queuing theory(redirected from Queueing theory)
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queuing theoryA theory by Danish mathematician AK Erlang (1878-1929), which he developed to determine the capacity of telephone networks. Queuing theory (QT) becomes immediately applicable to UK medical practice by substituting hospital beds for Erlang’s telephone lines, call arrival rate for admission rate into beds and average call duration for average length of stay. QT explains why average bed occupancy depends on the size and functional requirements of each specialty bed pool: whereas large hospitals in the USA and Europe have a 77–78% national average bed occupancy rate, the UK average is 87%, a rate which results in larger patient turnaway (e.g., due to queues for a bed, cancelled operations, medical patients in surgical beds), missed waiting time targets and organisational chaos manifested by increased use of antidepressants by overworked staff, increased hospital errors, cross-infection and patient deaths.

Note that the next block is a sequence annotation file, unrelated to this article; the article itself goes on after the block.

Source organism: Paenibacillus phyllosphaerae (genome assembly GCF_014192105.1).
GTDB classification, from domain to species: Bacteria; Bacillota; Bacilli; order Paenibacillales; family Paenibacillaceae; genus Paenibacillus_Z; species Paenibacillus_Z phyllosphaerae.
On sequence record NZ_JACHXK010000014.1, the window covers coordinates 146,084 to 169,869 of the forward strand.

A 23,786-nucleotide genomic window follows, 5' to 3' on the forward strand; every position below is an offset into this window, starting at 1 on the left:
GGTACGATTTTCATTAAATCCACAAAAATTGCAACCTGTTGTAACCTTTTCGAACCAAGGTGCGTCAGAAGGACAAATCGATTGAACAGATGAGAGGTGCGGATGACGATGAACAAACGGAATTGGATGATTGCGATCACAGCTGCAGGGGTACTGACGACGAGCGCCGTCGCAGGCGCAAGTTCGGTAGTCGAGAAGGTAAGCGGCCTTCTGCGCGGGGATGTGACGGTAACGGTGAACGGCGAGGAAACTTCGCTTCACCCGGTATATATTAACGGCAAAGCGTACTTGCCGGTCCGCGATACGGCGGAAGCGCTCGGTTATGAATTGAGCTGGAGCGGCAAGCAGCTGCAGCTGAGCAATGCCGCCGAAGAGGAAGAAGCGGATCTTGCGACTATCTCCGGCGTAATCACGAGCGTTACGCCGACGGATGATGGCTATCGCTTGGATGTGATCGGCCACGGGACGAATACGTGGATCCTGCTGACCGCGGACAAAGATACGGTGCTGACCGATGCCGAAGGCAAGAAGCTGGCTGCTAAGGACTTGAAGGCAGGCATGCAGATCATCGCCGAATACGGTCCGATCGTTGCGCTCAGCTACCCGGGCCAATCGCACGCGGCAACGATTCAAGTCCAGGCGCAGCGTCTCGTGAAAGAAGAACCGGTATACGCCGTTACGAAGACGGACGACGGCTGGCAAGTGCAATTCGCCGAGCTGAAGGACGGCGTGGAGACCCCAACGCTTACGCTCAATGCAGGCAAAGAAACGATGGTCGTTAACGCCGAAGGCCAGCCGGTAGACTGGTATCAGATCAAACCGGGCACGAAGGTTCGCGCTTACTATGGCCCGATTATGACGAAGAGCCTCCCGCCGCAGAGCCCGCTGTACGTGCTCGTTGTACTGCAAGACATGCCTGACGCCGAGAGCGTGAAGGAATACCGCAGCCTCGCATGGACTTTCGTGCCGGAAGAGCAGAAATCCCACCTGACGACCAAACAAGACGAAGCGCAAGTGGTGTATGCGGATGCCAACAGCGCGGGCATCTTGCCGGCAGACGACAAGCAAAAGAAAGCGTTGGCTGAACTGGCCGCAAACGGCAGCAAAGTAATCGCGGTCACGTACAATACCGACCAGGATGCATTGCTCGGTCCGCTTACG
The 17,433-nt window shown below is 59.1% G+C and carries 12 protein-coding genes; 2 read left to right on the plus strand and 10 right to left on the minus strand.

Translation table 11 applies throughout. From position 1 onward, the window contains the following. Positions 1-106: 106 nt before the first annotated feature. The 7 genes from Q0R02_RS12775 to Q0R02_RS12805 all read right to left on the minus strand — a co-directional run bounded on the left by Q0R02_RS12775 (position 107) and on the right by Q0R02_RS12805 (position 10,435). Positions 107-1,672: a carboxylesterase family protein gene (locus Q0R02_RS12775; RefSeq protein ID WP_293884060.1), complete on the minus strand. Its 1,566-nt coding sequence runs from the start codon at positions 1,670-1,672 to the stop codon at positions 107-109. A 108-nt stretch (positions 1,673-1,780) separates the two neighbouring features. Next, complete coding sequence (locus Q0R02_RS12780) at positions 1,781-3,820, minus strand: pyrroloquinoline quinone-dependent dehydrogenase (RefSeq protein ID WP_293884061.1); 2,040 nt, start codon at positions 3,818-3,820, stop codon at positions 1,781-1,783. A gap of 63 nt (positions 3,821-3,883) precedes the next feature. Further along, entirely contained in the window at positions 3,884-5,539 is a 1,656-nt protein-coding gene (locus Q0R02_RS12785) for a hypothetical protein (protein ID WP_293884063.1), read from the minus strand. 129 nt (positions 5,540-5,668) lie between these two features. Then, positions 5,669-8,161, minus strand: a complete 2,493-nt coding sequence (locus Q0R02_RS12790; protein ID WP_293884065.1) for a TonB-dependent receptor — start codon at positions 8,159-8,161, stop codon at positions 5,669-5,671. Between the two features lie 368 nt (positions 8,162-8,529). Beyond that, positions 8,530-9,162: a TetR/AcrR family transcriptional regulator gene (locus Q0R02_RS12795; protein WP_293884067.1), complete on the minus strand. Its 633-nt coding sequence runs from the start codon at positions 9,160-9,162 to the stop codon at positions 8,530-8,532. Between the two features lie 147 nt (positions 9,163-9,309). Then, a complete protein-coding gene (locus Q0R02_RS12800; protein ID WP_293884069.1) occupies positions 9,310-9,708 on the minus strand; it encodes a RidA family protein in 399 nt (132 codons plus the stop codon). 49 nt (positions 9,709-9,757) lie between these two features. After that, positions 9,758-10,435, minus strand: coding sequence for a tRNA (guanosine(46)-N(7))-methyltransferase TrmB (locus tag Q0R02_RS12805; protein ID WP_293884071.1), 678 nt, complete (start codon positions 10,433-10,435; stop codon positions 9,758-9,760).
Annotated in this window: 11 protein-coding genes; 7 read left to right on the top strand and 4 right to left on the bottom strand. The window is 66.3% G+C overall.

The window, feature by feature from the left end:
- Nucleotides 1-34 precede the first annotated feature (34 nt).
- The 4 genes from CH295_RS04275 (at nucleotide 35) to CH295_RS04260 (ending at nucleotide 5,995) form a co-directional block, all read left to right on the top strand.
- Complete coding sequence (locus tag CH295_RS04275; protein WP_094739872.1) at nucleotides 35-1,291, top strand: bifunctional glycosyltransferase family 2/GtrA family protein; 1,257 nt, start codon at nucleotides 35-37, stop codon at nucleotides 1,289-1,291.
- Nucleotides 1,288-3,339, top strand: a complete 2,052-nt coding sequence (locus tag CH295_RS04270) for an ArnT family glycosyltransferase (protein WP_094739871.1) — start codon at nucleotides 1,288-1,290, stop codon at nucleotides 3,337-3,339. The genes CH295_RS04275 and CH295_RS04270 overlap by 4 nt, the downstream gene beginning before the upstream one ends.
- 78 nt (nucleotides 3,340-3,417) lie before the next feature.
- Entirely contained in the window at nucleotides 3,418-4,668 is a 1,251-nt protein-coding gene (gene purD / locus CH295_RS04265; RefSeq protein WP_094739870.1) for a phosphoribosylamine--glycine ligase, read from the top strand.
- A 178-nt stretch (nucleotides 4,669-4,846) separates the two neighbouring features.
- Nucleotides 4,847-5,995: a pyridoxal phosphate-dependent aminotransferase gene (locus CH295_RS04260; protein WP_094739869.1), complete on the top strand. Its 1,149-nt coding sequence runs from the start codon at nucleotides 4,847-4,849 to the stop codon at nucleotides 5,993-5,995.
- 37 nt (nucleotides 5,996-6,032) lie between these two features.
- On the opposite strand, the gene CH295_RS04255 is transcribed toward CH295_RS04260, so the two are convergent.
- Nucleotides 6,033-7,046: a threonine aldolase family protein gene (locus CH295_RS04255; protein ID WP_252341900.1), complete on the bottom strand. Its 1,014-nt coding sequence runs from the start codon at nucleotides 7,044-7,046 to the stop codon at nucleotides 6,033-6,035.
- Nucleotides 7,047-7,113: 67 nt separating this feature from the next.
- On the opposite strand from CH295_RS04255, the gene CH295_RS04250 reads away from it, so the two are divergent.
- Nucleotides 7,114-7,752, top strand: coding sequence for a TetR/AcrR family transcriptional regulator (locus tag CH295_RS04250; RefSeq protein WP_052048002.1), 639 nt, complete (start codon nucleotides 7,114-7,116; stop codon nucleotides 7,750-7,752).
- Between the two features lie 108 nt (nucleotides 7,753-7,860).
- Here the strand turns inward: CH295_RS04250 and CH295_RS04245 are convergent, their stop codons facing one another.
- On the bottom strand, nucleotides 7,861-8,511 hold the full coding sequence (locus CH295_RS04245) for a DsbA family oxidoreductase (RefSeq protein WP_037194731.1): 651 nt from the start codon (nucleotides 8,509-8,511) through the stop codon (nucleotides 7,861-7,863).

R Jones, author of a 2011 paper linking QT to the UK’s chronic bed shortage, argued that the Stafford Hospital scandal and the subsequent 400+ excess deaths were linked to the unrecognised role of excessive whole-hospital occupancy.